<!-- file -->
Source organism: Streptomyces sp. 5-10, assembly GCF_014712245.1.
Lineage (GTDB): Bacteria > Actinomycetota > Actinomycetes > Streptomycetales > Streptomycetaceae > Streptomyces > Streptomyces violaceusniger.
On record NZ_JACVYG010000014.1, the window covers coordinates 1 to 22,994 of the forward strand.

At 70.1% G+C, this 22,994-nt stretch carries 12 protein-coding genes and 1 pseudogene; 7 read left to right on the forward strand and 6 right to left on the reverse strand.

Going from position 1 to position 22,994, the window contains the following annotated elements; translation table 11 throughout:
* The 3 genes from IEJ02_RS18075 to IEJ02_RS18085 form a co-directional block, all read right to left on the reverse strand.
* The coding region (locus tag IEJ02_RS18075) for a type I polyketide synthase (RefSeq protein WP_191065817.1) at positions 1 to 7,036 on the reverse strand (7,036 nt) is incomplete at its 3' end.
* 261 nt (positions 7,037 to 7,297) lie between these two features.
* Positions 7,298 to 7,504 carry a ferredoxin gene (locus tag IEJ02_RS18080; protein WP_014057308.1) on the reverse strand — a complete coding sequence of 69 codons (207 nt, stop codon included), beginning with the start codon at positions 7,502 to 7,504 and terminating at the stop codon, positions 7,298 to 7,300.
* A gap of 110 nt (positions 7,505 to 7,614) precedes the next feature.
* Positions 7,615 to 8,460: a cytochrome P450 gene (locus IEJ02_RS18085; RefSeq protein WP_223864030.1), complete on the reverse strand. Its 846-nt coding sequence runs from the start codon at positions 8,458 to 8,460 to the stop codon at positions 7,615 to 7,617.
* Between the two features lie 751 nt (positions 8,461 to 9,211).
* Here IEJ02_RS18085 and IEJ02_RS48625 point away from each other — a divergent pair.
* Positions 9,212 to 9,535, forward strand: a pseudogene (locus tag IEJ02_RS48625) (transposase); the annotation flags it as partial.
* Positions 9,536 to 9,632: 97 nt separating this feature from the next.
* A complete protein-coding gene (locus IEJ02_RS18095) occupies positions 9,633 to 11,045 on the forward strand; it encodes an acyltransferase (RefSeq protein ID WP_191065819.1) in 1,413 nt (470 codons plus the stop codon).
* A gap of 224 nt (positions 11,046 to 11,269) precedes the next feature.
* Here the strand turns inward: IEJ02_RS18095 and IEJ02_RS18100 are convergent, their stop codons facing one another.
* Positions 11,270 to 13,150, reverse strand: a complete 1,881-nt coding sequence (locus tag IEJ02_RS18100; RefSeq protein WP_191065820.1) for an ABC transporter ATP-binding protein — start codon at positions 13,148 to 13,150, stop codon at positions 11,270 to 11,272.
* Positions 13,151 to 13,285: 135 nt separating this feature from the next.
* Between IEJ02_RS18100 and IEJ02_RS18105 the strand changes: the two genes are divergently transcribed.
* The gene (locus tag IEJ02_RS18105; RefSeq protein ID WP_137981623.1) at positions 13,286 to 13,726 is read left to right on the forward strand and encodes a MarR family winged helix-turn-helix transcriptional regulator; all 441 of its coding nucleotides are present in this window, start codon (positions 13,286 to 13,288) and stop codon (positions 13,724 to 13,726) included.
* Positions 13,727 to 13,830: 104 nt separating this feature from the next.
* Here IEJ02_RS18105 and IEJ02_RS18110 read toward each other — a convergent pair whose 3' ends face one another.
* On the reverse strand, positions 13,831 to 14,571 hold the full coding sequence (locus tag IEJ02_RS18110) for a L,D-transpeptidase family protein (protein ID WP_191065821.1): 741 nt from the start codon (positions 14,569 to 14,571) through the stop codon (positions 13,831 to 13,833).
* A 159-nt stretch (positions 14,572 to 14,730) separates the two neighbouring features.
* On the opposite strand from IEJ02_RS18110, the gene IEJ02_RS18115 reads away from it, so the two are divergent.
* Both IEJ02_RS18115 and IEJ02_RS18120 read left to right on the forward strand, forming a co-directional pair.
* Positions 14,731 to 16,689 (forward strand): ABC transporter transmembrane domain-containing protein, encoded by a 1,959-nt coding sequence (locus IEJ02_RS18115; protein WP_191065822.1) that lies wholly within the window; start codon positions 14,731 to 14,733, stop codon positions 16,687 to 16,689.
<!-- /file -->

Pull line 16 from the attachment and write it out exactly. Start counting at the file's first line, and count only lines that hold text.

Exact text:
* A complete protein-coding gene (locus IEJ02_RS18095) occupies positions 9,633 to 11,045 on the forward strand; it encodes an acyltransferase (RefSeq protein ID WP_191065819.1) in 1,413 nt (470 codons plus the stop codon).